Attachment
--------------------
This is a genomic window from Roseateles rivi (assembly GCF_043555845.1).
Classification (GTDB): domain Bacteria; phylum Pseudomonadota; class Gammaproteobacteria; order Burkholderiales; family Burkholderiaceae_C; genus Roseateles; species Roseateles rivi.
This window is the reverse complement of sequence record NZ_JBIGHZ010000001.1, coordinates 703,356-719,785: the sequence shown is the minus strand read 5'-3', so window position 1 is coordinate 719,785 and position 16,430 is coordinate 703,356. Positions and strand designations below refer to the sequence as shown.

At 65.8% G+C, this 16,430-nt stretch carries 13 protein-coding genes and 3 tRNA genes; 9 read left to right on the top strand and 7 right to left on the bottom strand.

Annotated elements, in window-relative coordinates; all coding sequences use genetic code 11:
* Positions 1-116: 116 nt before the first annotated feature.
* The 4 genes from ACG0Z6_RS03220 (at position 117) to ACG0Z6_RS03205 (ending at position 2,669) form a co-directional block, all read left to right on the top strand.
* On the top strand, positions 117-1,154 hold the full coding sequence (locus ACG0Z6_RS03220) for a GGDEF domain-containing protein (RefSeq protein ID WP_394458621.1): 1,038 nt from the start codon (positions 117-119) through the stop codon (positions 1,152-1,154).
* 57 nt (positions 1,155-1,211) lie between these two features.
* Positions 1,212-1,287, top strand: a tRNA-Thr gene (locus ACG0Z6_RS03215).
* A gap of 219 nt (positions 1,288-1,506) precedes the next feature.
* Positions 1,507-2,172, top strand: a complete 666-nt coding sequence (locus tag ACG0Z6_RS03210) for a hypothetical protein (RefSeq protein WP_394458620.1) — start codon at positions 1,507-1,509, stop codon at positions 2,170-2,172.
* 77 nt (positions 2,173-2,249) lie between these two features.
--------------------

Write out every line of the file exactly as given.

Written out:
This is a genomic window from Roseateles rivi (assembly GCF_043555845.1).
Classification (GTDB): domain Bacteria; phylum Pseudomonadota; class Gammaproteobacteria; order Burkholderiales; family Burkholderiaceae_C; genus Roseateles; species Roseateles rivi.
This window is the reverse complement of sequence record NZ_JBIGHZ010000001.1, coordinates 703,356-719,785: the sequence shown is the minus strand read 5'-3', so window position 1 is coordinate 719,785 and position 16,430 is coordinate 703,356. Positions and strand designations below refer to the sequence as shown.

At 65.8% G+C, this 16,430-nt stretch carries 13 protein-coding genes and 3 tRNA genes; 9 read left to right on the top strand and 7 right to left on the bottom strand.

Annotated elements, in window-relative coordinates; all coding sequences use genetic code 11:
* Positions 1-116: 116 nt before the first annotated feature.
* The 4 genes from ACG0Z6_RS03220 (at position 117) to ACG0Z6_RS03205 (ending at position 2,669) form a co-directional block, all read left to right on the top strand.
* On the top strand, positions 117-1,154 hold the full coding sequence (locus ACG0Z6_RS03220) for a GGDEF domain-containing protein (RefSeq protein ID WP_394458621.1): 1,038 nt from the start codon (positions 117-119) through the stop codon (positions 1,152-1,154).
* 57 nt (positions 1,155-1,211) lie between these two features.
* Positions 1,212-1,287, top strand: a tRNA-Thr gene (locus ACG0Z6_RS03215).
* A gap of 219 nt (positions 1,288-1,506) precedes the next feature.
* Positions 1,507-2,172, top strand: a complete 666-nt coding sequence (locus tag ACG0Z6_RS03210) for a hypothetical protein (RefSeq protein WP_394458620.1) — start codon at positions 1,507-1,509, stop codon at positions 2,170-2,172.
* 77 nt (positions 2,173-2,249) lie between these two features.